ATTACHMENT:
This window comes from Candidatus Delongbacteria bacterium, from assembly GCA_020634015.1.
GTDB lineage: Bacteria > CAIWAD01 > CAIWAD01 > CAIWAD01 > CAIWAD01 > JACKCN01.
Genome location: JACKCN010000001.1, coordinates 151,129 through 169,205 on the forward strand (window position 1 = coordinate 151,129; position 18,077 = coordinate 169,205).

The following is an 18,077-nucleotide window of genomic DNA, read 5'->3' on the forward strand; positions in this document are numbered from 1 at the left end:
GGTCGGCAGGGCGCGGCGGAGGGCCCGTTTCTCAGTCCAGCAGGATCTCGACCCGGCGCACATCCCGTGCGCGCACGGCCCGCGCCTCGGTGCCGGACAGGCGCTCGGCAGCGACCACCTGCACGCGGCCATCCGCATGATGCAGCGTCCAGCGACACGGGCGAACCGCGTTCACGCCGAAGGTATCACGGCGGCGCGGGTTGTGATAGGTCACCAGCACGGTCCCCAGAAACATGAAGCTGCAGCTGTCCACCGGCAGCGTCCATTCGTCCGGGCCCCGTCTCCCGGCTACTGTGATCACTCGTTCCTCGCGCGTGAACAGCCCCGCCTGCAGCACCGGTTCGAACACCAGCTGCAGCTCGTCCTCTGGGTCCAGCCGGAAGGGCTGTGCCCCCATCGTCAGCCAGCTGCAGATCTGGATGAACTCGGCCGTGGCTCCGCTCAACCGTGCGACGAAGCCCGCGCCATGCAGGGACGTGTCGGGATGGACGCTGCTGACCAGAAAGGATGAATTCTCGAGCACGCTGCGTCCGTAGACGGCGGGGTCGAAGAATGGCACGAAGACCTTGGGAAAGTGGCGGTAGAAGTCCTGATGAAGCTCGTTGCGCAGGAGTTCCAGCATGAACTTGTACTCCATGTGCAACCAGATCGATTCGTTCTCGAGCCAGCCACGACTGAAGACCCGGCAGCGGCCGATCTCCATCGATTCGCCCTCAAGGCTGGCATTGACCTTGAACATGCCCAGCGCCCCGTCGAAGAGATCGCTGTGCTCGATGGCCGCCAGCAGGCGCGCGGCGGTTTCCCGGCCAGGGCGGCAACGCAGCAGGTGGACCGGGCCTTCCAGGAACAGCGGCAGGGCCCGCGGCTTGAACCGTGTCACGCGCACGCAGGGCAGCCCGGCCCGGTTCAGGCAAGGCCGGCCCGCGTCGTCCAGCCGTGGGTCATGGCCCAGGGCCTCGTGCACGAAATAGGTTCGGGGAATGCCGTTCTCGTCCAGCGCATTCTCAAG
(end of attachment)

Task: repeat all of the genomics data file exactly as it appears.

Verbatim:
This window comes from Candidatus Delongbacteria bacterium, from assembly GCA_020634015.1.
GTDB lineage: Bacteria > CAIWAD01 > CAIWAD01 > CAIWAD01 > CAIWAD01 > JACKCN01.
Genome location: JACKCN010000001.1, coordinates 151,129 through 169,205 on the forward strand (window position 1 = coordinate 151,129; position 18,077 = coordinate 169,205).

The following is an 18,077-nucleotide window of genomic DNA, read 5'->3' on the forward strand; positions in this document are numbered from 1 at the left end:
GGTCGGCAGGGCGCGGCGGAGGGCCCGTTTCTCAGTCCAGCAGGATCTCGACCCGGCGCACATCCCGTGCGCGCACGGCCCGCGCCTCGGTGCCGGACAGGCGCTCGGCAGCGACCACCTGCACGCGGCCATCCGCATGATGCAGCGTCCAGCGACACGGGCGAACCGCGTTCACGCCGAAGGTATCACGGCGGCGCGGGTTGTGATAGGTCACCAGCACGGTCCCCAGAAACATGAAGCTGCAGCTGTCCACCGGCAGCGTCCATTCGTCCGGGCCCCGTCTCCCGGCTACTGTGATCACTCGTTCCTCGCGCGTGAACAGCCCCGCCTGCAGCACCGGTTCGAACACCAGCTGCAGCTCGTCCTCTGGGTCCAGCCGGAAGGGCTGTGCCCCCATCGTCAGCCAGCTGCAGATCTGGATGAACTCGGCCGTGGCTCCGCTCAACCGTGCGACGAAGCCCGCGCCATGCAGGGACGTGTCGGGATGGACGCTGCTGACCAGAAAGGATGAATTCTCGAGCACGCTGCGTCCGTAGACGGCGGGGTCGAAGAATGGCACGAAGACCTTGGGAAAGTGGCGGTAGAAGTCCTGATGAAGCTCGTTGCGCAGGAGTTCCAGCATGAACTTGTACTCCATGTGCAACCAGATCGATTCGTTCTCGAGCCAGCCACGACTGAAGACCCGGCAGCGGCCGATCTCCATCGATTCGCCCTCAAGGCTGGCATTGACCTTGAACATGCCCAGCGCCCCGTCGAAGAGATCGCTGTGCTCGATGGCCGCCAGCAGGCGCGCGGCGGTTTCCCGGCCAGGGCGGCAACGCAGCAGGTGGACCGGGCCTTCCAGGAACAGCGGCAGGGCCCGCGGCTTGAACCGTGTCACGCGCACGCAGGGCAGCCCGGCCCGGTTCAGGCAAGGCCGGCCCGCGTCGTCCAGCCGTGGGTCATGGCCCAGGGCCTCGTGCACGAAATAGGTTCGGGGAATGCCGTTCTCGTCCAGCGCATTCTCAAG